Ten years ago, Morgan Stroman sent in an application to participate in the Hoopology basketball camp at Eau Claire.
“She was my first girl to apply, and I couldn’t even have a girls camp that year,” remembers camp director James Abrams. This week, the camp’s seventh, more than 80 girls played basketball at the camp, and Stroman was on the camp’s staff.
She was among several Hoopology alumni to return to Eau Claire and share their knowledge with the area’s future girls basketball stars. Stroman, Janae Stevenson, Alexis Foulks and Jontay Mitchum worked alongside the coaches who once trained them – Precious Caldwell, JoJo English, Debbie Stroman and Bobby Young among them, They provided instruction, directed drills and demonstrated skills.
“After all these coaches raised me, I have to give back,” said Foulks, a recent Columbia High graduate who is headed to Georgia Southern next week. “Now I get to work out with the people I used to look up to.”
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Sharita Godfrey, a rising freshman at Richland Northeast and daughter of Cavaliers assistant coach Bob Godfrey, said she was excited to get tips on defense from Stroman.
“All of these players here, I think I learned from them,” Godfrey said.
“It’s kind of like my family,” said Stroman, who attended the camp for six years. “I feel like I’m still one of the kids, still out there playing.”
Stroman has played overseas in Finland and Spain since graduating from Miami in 2013. She will travel to Romania to play in August, but she is home for the summer and felt it was important to devote this week to giving back.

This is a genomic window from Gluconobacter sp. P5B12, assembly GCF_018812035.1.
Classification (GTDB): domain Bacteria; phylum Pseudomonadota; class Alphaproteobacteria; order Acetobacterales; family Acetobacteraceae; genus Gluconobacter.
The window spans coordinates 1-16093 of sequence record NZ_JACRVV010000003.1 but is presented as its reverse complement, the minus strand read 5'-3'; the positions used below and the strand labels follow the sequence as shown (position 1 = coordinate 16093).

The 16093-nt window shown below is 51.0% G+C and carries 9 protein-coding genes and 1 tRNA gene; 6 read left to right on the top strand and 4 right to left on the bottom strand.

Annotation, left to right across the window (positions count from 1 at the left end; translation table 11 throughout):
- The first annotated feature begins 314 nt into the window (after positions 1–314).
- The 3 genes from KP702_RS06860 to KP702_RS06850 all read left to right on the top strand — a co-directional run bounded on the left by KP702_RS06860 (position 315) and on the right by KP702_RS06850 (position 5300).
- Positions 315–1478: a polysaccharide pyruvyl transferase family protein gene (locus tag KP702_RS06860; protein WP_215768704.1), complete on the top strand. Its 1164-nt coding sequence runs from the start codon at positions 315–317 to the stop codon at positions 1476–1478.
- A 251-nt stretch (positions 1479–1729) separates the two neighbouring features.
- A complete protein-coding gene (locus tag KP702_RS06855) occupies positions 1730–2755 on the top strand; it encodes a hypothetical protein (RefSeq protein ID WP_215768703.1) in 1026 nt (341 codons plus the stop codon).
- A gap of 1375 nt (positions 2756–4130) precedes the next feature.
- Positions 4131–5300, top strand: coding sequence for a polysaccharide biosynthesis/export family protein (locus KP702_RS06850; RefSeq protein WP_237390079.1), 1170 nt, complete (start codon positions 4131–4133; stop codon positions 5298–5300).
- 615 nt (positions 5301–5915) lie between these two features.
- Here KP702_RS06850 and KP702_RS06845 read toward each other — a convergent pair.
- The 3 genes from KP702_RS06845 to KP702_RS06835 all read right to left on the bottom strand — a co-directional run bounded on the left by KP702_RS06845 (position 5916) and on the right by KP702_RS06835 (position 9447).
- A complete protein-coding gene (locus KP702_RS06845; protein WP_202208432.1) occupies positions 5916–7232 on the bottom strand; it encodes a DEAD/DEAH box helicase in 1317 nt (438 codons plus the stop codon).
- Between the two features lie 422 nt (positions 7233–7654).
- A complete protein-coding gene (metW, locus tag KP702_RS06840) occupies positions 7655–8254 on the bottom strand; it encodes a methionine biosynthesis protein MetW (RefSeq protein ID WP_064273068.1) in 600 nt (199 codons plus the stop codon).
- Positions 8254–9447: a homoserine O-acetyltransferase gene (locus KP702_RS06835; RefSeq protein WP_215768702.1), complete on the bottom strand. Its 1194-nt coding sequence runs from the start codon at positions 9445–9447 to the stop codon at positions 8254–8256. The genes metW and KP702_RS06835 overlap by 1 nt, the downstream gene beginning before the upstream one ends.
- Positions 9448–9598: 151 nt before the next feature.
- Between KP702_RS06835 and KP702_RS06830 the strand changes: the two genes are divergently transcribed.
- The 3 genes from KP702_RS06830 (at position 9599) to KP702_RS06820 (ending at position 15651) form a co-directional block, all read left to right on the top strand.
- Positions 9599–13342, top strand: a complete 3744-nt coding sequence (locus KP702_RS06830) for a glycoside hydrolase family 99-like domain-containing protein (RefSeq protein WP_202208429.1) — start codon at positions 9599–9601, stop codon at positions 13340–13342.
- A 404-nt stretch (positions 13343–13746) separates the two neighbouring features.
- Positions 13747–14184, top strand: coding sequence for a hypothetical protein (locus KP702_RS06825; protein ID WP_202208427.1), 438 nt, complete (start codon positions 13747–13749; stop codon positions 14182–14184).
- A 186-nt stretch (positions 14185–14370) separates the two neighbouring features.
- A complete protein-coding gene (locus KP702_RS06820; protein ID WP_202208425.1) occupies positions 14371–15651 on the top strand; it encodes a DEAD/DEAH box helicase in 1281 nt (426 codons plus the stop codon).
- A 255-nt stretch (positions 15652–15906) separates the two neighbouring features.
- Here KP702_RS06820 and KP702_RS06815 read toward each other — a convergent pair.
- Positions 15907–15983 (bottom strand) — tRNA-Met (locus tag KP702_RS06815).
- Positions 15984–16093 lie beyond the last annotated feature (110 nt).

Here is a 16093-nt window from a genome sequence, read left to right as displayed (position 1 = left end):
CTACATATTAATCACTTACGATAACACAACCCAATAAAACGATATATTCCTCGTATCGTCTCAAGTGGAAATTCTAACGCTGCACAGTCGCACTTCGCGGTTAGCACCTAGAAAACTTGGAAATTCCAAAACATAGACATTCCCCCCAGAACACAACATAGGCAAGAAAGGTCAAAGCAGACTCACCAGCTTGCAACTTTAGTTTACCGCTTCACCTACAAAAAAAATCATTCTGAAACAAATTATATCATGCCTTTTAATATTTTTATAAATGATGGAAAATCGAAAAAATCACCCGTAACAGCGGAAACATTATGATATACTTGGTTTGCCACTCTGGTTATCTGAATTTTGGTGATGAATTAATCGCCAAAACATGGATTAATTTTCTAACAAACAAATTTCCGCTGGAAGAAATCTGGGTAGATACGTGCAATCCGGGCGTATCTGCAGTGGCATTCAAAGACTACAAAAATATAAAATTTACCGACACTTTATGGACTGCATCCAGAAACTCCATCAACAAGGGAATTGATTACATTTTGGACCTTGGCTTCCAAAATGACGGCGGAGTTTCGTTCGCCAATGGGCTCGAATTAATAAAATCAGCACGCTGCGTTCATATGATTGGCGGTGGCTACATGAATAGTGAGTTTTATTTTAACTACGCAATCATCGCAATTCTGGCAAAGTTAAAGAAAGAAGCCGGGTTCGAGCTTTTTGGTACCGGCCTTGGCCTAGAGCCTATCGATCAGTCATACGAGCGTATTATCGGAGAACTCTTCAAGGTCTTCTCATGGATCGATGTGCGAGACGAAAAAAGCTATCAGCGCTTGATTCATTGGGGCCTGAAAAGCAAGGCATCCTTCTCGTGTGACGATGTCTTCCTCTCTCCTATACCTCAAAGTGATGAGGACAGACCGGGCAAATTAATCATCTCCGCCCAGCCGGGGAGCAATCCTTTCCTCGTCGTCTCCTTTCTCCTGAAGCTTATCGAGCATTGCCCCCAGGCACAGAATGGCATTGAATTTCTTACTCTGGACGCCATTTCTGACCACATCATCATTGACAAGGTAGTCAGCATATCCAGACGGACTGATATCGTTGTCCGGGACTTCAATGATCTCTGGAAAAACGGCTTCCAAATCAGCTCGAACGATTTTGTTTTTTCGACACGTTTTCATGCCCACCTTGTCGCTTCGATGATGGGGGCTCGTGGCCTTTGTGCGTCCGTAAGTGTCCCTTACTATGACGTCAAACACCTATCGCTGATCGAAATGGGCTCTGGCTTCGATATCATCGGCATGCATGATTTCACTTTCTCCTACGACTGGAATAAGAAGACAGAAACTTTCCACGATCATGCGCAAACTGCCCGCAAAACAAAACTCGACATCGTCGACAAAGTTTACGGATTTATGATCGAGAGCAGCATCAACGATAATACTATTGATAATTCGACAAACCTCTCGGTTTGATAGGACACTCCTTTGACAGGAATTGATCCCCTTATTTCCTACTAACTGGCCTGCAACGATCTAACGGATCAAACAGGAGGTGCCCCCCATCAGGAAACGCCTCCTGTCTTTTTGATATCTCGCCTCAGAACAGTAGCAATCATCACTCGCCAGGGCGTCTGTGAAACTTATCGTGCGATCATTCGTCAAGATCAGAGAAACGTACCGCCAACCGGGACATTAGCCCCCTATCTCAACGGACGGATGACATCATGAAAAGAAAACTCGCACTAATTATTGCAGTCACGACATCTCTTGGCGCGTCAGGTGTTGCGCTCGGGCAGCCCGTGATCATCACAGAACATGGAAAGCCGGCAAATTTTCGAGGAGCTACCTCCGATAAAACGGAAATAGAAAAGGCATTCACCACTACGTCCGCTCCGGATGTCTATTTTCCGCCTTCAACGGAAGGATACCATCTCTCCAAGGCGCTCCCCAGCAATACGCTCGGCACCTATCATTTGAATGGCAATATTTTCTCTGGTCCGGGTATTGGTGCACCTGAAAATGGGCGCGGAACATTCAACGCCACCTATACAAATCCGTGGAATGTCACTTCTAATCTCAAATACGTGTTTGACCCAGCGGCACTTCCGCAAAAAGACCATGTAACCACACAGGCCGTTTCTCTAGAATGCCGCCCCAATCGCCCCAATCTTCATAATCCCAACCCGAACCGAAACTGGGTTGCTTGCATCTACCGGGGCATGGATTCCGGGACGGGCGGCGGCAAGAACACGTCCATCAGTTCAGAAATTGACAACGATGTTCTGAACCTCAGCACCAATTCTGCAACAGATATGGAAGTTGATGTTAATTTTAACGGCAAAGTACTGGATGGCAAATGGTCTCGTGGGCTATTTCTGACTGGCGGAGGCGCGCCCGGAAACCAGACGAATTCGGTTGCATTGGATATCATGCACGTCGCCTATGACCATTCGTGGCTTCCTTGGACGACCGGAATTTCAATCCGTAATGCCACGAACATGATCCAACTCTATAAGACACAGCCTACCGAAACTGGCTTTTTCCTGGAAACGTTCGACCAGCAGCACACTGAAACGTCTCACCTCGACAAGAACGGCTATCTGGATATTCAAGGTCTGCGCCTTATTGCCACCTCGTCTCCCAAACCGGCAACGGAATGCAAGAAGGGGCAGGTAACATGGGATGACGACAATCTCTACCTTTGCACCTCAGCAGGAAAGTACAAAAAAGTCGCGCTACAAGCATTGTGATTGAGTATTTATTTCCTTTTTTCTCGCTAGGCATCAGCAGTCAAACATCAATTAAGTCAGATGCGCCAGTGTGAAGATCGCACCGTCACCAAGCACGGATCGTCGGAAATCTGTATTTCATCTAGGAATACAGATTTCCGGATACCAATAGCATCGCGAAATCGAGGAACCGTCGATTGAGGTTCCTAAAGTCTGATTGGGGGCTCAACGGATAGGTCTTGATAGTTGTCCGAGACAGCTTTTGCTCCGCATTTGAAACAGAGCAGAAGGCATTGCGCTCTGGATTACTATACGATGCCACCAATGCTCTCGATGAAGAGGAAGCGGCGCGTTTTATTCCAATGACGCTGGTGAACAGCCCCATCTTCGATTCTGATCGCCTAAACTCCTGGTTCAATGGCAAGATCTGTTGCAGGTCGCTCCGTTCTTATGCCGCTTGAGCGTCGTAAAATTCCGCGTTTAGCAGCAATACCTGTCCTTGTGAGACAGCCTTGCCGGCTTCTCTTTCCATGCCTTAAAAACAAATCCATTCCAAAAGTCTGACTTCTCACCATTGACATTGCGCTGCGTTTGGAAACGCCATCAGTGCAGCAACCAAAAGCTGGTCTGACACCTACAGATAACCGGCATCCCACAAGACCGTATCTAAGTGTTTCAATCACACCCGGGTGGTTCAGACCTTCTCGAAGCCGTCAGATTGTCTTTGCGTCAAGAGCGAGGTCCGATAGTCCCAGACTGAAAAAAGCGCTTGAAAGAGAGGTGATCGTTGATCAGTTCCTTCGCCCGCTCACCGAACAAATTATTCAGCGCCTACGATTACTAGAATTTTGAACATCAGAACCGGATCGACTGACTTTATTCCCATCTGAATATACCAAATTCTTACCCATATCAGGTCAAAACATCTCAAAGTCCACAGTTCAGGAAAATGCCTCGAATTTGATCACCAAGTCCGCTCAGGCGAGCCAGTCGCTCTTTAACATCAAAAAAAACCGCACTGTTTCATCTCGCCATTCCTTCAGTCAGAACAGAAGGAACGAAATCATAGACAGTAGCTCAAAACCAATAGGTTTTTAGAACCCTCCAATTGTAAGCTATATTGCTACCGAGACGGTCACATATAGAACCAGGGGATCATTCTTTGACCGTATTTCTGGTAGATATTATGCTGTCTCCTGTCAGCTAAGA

“I know when I was young, a lot of people tried to show me things to help me, so I need to show these girls, too,” Stroman said. “I’ve just been taking drills from college, game situations, things that they can use to elevate their game.”
It is no coincidence that girls basketball in South Carolina and its capital has been on the rise in recent years, or that two of the state’s four McDonald’s All-Americans in the past six years – Stroman and Spring Valley’s Xylina McDaniel – once were Hoopology campers.
“Programs like ours and (USC) coach Dawn Staley’s have helped the city, and it has raised the bar for these girls,” Abrams said.
And it has put hundreds of young girls in the presence of greatness.
“When we were younger, we had to have somebody to look up to, and these girls have to have that, too,” said Mitchum, a Ridge View graduate who is headed to Western Carolina on a scholarship. “You get a starry-eyed feeling when you look at them and see how good they can be.”
Abrams said the willingness of the camp’s alumni to return as counselors “speaks volumes about what we do and what we can do,” Abrams said.
After 13 years running Hoopology – the 13th annual camp for boys will run the same program June 23-26 – Abrams and his staff have got basketball training down to a science.
“It’s not about gender,” Abrams said. “It’s an education.”